Used previously by old time strong men and popularised by Russian athletes, the kettlebell is now used by top sports teams, martial artists, athletes, Hollywood celebrities and everyday trainers throughout the world, due to the outstanding results people are getting.
The foundation kettlebell exercise is the kettlebell swing. The swing can be done with 1 or 2 hands. It involves hiking the kettlebell between your legs before using your hips and posterior chain to propel the kettlebell forward and up in a circular swing movement before it drops under control back between your legs. The following great benefits can be gained by training with kettlebell swings.
What is the benefit?
1). Kettlebells are highly efficient and allow you to do fitness and weight training in one workout at the same time.
2). Swings develop the important posterior chain muscles of the body such as the hamstrings, glutes, core and back. These muscles are often overlooked with traditional weight training but they are crucial for a large number of sports as these muscles are heavily involved in sprinting, jumping and tackling movements.
3). A kettlebell swing is a perfect choice of exercise for tabata training. This very short but intense style of training is ideal for kettlebell swings as they hit a lot of muscle at one time and get the heart rate soaring. Although Tabata training only involves work periods of 20 seconds with 10seconds of rest it is very brutal but very effective.
4). Swings work the abs and strengthen the core muscles as they provide a stable platform for other muscles to pull from. Traditional crunches are useless and do nothing for you, hit your abs with functional abdominal training that actually has benefit in the real world.
5). A key benefit of kettlebell swings is that they train all parts of the back from the lower back all the way to traps. They train all the muscles together giving you a great functional workout
6). High rep swings also develop back endurance which Professor Stuart McGill a leading spine/back expert considers has a very positive effect on the reduction of back injuries.
7). Swings are a fantastic conditioner and body fat burner. More and more studies are concluding that greater body fat burning occurs when training is performed at higher intensity levels rather than long slow endurance type training.
Although it sounds too good to be true there is a downside of kettlebell swings … they are hard work. However, if you build into your program gradually, a program based around kettlebell swing movements will provide fantastic workouts to get you fit, lean and healthy in a surprisingly short amount of time.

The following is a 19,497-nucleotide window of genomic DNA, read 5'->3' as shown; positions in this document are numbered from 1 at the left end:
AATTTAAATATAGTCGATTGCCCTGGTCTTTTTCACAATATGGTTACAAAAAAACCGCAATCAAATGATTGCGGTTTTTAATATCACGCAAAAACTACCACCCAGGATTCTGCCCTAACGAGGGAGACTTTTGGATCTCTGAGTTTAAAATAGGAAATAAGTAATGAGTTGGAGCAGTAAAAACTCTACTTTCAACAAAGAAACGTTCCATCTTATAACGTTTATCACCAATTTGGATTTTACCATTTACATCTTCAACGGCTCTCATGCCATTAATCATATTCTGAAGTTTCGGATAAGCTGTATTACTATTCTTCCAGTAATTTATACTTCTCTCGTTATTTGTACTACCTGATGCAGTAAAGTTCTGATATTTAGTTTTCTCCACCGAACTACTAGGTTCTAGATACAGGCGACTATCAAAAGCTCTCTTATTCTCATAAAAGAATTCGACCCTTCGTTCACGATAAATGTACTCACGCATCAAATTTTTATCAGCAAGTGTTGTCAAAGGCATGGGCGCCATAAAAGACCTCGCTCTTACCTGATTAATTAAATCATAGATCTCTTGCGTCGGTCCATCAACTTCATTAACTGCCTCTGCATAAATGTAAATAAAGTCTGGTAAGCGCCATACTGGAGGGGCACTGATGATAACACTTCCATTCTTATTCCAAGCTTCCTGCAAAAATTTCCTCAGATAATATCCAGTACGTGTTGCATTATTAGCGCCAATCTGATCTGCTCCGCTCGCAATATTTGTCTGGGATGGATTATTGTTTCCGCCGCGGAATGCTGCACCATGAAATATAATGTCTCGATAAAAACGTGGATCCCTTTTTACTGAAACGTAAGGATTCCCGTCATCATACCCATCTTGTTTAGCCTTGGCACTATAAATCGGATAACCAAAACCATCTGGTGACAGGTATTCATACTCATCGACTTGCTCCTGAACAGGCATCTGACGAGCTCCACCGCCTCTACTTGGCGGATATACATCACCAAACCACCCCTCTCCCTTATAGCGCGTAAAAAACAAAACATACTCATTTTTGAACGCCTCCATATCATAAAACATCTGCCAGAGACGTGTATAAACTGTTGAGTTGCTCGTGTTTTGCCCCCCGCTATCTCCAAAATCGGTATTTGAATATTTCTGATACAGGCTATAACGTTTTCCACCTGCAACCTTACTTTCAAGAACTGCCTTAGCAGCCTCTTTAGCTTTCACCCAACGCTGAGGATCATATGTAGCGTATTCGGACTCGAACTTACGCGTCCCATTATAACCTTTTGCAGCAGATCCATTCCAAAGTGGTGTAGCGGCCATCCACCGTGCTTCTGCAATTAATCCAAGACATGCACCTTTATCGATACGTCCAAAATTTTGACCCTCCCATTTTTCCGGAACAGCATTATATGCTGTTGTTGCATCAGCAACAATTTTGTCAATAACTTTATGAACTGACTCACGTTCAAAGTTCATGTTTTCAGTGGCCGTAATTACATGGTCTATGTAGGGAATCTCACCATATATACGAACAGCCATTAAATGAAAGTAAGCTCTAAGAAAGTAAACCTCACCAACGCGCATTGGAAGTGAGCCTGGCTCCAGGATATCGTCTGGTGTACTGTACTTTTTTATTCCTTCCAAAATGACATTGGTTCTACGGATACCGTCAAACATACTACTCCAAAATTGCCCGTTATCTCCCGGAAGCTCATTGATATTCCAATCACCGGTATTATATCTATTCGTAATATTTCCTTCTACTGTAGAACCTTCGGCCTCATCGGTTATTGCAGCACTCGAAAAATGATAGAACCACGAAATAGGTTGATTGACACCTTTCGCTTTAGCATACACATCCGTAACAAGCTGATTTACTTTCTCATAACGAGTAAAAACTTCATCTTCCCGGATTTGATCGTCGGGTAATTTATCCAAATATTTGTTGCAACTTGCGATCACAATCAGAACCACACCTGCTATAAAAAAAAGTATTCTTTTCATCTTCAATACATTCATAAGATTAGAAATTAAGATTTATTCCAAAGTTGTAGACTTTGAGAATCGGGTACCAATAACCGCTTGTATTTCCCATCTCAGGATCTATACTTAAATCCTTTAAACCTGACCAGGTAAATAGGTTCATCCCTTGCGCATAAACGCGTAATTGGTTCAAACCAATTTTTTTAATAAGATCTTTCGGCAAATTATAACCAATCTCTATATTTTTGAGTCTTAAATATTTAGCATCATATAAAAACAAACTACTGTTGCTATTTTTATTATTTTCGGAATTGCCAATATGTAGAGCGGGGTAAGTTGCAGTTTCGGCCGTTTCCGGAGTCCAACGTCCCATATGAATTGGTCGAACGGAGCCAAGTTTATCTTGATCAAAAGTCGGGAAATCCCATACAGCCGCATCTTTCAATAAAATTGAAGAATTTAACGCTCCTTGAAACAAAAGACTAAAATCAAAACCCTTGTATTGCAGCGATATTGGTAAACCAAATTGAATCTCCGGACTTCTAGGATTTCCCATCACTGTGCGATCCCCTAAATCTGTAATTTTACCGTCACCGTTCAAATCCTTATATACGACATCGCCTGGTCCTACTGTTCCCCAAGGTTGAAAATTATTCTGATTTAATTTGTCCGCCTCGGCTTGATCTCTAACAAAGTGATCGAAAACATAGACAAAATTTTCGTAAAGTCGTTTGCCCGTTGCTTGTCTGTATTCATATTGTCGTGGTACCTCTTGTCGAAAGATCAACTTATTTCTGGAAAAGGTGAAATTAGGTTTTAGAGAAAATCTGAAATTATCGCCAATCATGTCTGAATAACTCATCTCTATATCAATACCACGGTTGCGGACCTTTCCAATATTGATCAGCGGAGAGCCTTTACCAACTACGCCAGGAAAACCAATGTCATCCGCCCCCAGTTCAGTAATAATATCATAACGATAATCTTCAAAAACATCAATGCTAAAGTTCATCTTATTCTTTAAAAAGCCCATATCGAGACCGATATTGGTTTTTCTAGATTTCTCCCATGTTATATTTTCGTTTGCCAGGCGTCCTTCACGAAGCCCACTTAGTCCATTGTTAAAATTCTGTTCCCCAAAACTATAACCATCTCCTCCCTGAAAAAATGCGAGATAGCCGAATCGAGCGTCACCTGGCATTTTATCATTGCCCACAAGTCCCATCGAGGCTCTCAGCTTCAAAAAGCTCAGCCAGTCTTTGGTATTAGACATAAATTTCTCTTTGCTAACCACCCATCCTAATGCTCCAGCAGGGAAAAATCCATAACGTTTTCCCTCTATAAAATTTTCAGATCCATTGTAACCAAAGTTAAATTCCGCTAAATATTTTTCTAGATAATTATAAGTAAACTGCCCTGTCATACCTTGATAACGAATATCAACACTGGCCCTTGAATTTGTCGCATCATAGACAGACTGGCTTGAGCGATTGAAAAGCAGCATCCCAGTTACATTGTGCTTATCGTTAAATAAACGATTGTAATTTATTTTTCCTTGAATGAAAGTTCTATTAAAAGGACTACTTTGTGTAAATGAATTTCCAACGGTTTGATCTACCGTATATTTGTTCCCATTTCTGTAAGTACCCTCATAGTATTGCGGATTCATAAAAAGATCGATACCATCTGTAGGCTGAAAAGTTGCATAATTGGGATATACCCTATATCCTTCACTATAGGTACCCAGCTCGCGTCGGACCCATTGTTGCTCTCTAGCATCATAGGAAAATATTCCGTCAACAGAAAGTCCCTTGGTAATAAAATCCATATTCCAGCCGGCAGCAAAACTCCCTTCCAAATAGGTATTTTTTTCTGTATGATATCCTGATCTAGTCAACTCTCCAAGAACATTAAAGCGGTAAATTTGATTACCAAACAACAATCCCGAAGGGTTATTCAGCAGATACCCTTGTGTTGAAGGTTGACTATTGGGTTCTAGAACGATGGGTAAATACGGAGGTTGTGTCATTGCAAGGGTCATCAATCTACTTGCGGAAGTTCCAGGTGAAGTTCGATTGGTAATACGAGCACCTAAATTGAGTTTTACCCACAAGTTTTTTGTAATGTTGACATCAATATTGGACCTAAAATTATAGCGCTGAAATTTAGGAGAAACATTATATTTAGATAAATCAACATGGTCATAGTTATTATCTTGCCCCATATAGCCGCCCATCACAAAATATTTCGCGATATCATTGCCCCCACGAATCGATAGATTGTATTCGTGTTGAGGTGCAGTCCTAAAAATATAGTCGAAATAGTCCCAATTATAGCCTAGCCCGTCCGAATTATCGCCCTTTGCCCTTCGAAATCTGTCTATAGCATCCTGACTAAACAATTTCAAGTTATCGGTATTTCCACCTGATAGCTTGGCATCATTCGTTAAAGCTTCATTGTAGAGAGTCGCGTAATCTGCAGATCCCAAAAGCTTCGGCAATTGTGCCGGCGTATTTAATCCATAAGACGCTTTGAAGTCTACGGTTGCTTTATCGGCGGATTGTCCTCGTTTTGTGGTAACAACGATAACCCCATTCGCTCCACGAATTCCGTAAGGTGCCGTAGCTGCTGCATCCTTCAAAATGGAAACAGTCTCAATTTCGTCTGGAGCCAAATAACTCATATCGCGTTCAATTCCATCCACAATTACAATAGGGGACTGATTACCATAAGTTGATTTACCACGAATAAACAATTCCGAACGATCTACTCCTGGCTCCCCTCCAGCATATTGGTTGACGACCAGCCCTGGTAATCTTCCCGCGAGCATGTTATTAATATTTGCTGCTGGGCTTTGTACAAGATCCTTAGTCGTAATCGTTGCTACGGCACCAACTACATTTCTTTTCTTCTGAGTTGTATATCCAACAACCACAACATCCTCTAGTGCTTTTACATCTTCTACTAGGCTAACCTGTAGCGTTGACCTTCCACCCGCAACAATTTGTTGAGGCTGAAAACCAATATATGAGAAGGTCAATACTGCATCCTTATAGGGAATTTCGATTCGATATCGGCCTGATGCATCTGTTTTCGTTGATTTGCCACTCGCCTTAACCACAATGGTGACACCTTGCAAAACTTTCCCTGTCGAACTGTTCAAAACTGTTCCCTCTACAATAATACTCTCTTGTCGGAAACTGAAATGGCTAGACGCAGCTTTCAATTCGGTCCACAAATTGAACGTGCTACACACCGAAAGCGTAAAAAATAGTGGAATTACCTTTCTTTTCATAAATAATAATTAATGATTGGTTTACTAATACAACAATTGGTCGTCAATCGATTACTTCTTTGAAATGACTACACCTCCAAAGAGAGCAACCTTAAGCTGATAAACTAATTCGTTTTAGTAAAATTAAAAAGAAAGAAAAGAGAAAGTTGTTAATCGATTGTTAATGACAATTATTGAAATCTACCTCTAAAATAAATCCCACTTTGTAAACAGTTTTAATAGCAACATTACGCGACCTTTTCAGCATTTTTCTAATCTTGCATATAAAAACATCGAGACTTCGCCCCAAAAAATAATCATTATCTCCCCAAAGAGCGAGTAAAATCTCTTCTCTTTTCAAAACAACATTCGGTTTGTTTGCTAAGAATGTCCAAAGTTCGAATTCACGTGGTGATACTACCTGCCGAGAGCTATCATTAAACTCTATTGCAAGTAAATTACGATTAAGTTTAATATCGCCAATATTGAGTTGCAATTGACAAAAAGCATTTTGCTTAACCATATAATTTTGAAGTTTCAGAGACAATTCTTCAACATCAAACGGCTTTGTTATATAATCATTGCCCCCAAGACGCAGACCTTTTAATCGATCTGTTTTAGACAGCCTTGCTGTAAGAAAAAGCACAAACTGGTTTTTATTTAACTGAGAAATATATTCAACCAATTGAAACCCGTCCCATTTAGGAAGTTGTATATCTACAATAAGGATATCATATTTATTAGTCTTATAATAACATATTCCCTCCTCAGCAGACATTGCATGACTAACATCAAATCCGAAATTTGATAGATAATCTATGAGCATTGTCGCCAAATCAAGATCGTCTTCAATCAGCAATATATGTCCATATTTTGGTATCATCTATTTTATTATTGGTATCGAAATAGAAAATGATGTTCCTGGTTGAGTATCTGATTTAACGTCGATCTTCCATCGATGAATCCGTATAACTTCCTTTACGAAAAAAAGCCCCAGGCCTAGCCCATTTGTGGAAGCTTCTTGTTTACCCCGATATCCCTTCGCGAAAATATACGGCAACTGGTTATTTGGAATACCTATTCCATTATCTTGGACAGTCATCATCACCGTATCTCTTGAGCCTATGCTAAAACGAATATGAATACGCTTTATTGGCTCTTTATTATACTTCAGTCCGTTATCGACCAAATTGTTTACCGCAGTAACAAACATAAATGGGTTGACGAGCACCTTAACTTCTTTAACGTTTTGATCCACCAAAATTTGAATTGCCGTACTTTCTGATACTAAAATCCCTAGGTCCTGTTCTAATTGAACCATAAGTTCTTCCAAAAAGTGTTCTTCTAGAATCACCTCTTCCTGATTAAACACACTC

The kettlebell swing is the foundation movement for a large proportion of kettlebell exercises. The swing utilises a hip thrust that is fundamental to other kettlebell exercises such as the kettlebell clean and the kettlebell one arm snatch.
The swing maximizes muscular endurance in the back and waist, is a great lower body strength builder and is a highly effective conditioning exercise.
1) The starting position of the Two Arm Kettlebell Swing is with the kettlebell on the ground in front of you, knees bent, your weight centered towards your heels and your back flat
2) Start the movement by hiking the kettlebell behind you and then drive your hips forward to propel the kettlebell through its arc. The movement is similar to performing a standing broad jump, but of course you stay in the same spot
3) Your arms are just hooks and the power comes from the movement of the hips and the muscles of the posterior chain ie, hamstrings, glutes, lower back.
4) Swing the kettlebell to about chest height. At the top of the movement breathe out whilst contracting your quads, glutes and your abs (by tilting your pelvis up).
5) Breathe in and hold your breath as you let the kettlebell free fall back between your legs so that it passes through your legs as high as possible (to keep the arc tight and to stop unnecessary pulling on your back). Aim for your groin and then get your groin out of the way by taking you hips back
6) Although different trainees will have varying amount of knee bend the important thing is that the hips go back and thrust forward and that the quads do not take over the exercise. You should feel the movement in your hamstrings. If your quads are instead fatiguing then you are not taking the hips back at the bottom of the movement.